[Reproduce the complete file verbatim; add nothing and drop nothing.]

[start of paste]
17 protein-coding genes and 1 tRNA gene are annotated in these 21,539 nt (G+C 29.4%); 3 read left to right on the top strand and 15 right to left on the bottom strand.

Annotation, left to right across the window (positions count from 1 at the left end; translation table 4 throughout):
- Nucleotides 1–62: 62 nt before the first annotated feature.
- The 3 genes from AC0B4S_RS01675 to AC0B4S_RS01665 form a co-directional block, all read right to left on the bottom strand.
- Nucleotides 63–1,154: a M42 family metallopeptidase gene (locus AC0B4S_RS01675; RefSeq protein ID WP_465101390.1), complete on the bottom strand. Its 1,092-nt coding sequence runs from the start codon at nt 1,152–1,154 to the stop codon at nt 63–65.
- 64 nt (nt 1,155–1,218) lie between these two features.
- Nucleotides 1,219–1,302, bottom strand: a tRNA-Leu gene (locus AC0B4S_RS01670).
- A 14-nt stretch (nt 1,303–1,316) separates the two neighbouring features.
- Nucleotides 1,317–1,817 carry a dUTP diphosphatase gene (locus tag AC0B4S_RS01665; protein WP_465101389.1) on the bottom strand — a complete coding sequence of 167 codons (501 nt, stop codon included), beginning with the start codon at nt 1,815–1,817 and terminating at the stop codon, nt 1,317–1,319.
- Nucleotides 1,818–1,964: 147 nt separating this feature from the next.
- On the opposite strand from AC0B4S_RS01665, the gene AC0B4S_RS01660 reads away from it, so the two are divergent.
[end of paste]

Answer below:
17 protein-coding genes and 1 tRNA gene are annotated in these 21,539 nt (G+C 29.4%); 3 read left to right on the top strand and 15 right to left on the bottom strand.

Annotation, left to right across the window (positions count from 1 at the left end; translation table 4 throughout):
- Nucleotides 1–62: 62 nt before the first annotated feature.
- The 3 genes from AC0B4S_RS01675 to AC0B4S_RS01665 form a co-directional block, all read right to left on the bottom strand.
- Nucleotides 63–1,154: a M42 family metallopeptidase gene (locus AC0B4S_RS01675; RefSeq protein ID WP_465101390.1), complete on the bottom strand. Its 1,092-nt coding sequence runs from the start codon at nt 1,152–1,154 to the stop codon at nt 63–65.
- 64 nt (nt 1,155–1,218) lie between these two features.
- Nucleotides 1,219–1,302, bottom strand: a tRNA-Leu gene (locus AC0B4S_RS01670).
- A 14-nt stretch (nt 1,303–1,316) separates the two neighbouring features.
- Nucleotides 1,317–1,817 carry a dUTP diphosphatase gene (locus tag AC0B4S_RS01665; protein WP_465101389.1) on the bottom strand — a complete coding sequence of 167 codons (501 nt, stop codon included), beginning with the start codon at nt 1,815–1,817 and terminating at the stop codon, nt 1,317–1,319.
- Nucleotides 1,818–1,964: 147 nt separating this feature from the next.
- On the opposite strand from AC0B4S_RS01665, the gene AC0B4S_RS01660 reads away from it, so the two are divergent.